Body camera footage shows Trump's former campaign manager Brad Parscale being tackled by police outside his Florida home

  • The Fort Lauderdale police department released body camera footage showing former Trump campaign manager, Brad Parscale, being tackled and arrested outside his home on Sunday evening.

  • His wife, Candice Parscale, told the police that Brad loaded a firearm and threatened to hurt himself.

  • The video shows Parscale being tackled by officers after he eventually emerged from his home, shirtless and holding a beer.

  • Responding officers, who observed bruises on Candice's face and body, seized 10 firearms from the couple's home, according to a police report obtained by Business Insider.

  • Visit Business Insider's homepage for more stories.

Fort Lauderdale police on Monday released body camera footage showing President Donald Trump's former campaign manager, Brad Parscale, being tackled and arrested outside his home on Sunday.

His wife, Candice Parscale, called the police on Sunday, saying her husband had loaded a firearm and threatened to hurt himself, according to a police report obtained by Business Insider.

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After a prolonged standoff, Brad was taken into custody and hospitalized under Florida's Baker Act, which allows individuals to be involuntarily hospitalized if they're believed to pose a threat to themselves or others.

The three-minute video shows Candice standing outside the couple's house in a bathing suit and wrapped in a towel, telling Officer Timothy Skaggs that she fled the house in fear and later heard what sounded like a gunshot come from inside the home.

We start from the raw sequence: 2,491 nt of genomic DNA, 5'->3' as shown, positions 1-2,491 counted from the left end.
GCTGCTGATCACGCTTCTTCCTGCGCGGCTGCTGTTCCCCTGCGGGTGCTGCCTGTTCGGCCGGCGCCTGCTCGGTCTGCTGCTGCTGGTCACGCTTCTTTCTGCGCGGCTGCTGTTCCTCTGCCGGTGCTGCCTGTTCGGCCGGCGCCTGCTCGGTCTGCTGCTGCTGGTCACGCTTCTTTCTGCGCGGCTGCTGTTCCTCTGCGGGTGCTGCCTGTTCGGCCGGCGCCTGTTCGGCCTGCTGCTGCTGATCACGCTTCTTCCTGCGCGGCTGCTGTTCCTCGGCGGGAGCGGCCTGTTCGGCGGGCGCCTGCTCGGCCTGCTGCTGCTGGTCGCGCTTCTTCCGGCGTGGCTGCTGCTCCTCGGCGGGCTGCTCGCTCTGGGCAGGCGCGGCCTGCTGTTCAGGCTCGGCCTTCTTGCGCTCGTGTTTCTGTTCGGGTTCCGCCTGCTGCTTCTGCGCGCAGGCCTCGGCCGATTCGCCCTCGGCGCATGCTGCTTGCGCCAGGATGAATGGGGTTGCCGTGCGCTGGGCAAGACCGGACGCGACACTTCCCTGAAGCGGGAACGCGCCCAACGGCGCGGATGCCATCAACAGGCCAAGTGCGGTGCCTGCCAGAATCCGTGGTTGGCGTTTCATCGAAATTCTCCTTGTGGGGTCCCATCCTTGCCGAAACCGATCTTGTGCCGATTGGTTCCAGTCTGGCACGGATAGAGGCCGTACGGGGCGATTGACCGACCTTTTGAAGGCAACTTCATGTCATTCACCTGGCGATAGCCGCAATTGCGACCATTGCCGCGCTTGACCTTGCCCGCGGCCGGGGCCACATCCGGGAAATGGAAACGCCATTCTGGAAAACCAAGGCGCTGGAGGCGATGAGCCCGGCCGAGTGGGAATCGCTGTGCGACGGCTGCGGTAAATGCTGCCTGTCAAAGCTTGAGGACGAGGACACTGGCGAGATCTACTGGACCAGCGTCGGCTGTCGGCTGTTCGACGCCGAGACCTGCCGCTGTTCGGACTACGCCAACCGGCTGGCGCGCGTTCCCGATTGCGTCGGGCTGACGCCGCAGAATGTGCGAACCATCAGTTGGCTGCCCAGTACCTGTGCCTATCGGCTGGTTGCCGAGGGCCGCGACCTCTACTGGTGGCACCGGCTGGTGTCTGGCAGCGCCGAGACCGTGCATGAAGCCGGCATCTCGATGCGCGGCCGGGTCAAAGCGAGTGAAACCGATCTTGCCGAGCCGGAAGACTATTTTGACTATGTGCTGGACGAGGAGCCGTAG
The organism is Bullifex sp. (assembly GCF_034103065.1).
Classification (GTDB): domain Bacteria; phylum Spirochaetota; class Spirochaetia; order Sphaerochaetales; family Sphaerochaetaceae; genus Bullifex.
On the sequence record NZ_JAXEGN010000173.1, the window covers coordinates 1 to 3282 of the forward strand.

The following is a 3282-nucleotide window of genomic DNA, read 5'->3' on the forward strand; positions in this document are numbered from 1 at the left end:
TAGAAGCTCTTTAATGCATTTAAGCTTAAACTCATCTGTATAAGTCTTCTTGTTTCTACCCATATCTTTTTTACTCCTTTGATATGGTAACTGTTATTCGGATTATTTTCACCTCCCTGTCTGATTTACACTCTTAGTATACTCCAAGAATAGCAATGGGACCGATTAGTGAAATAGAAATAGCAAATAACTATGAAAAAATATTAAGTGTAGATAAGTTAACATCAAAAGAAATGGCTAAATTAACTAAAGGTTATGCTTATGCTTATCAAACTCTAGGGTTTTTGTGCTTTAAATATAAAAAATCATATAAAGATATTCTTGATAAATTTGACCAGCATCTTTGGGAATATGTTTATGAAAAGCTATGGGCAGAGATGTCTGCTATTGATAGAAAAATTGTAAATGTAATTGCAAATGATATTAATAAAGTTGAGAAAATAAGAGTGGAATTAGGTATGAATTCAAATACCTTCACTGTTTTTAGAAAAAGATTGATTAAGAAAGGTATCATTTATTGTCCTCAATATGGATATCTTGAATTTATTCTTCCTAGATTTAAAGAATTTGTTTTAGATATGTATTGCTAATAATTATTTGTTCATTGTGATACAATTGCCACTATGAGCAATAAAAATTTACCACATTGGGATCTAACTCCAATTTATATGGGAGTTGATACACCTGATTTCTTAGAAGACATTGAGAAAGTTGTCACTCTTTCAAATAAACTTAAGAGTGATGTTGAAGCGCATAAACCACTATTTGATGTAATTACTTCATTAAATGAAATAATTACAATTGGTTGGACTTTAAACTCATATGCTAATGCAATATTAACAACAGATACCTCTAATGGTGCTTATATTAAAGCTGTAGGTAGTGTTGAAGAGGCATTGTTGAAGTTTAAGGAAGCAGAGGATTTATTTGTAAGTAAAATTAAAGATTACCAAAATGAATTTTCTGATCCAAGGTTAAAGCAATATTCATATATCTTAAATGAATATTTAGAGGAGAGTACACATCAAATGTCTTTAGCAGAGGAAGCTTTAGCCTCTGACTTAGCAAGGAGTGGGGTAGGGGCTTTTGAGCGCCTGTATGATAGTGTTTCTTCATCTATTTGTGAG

"He's acting crazy, so I went outside to the backyard and let him just chill out," she said in the video. "And he was just going irate. And he came out of his office, cocked a gun, went back and I was like, 'OK, this is f---ed up,' and so I went to the front yard."

Skaggs spoke with Brad on the phone, urging him to "come outside with no weapons," according to the body cam video. Brad initially refused to do so.

Later in the video, Brad, who is about 6-foot-8, came out of his house, shirtless and carrying a beer. He approached another officer who he's reportedly friendly with and said, "Listen, I'm not trying to kill myself. She's lying. I'm your friend."

Shortly after, several other officers approached Brad, repeatedly telling him to "get on the ground." When he made no immediate moves to do so, two officers tackled him with what the police report described as a "double leg take down."

Brad repeatedly said, "I didn't do anything," as the officers rolled him onto his stomach, handcuffed him, and helped him back to his feet.

Candice told officers that her husband had post-traumatic stress disorder and had been violent and threatened to harm himself in recent weeks, per the police report.

Law enforcement seized 10 firearms — two shotguns, a .22 caliber revolver, five handguns, and two rifles — from the Parscale residence, according to the report.

Police also reported that Candice had several bruises on her face and body, which she said were the result of her husband assaulting her days before. She did not report that assault at the time.

"While speaking with Candace Parscale [sic] I noticed several large sized contusions on both of her arms, her cheek and forehead," Detective Steven Smith wrote in a report on the incident. "When I asked how she received the bruising, Candace Parscale stated Brad Parscale hits her."

Police reported that Brad smelled of alcohol. He is undergoing a psychiatric evaluation at Broward Health Medical Center and has not been charged with any crimes.

Brad was removed from his position as Trump's reelection campaign manager in July, reportedly over campaign spending concerns, and was replaced by then-deputy campaign manager Bill Stepien. He's stayed on the team as an advisor.

If you or someone you know is struggling with depression or has had thoughts of harming themselves or taking their own life, get help. The National Suicide Prevention Lifeline (1-800-273-8255) provides 24/7, free, confidential support for people in distress, as well as best practices for professionals and resources to aid in prevention and crisis situations.

Read the original article on Business Insider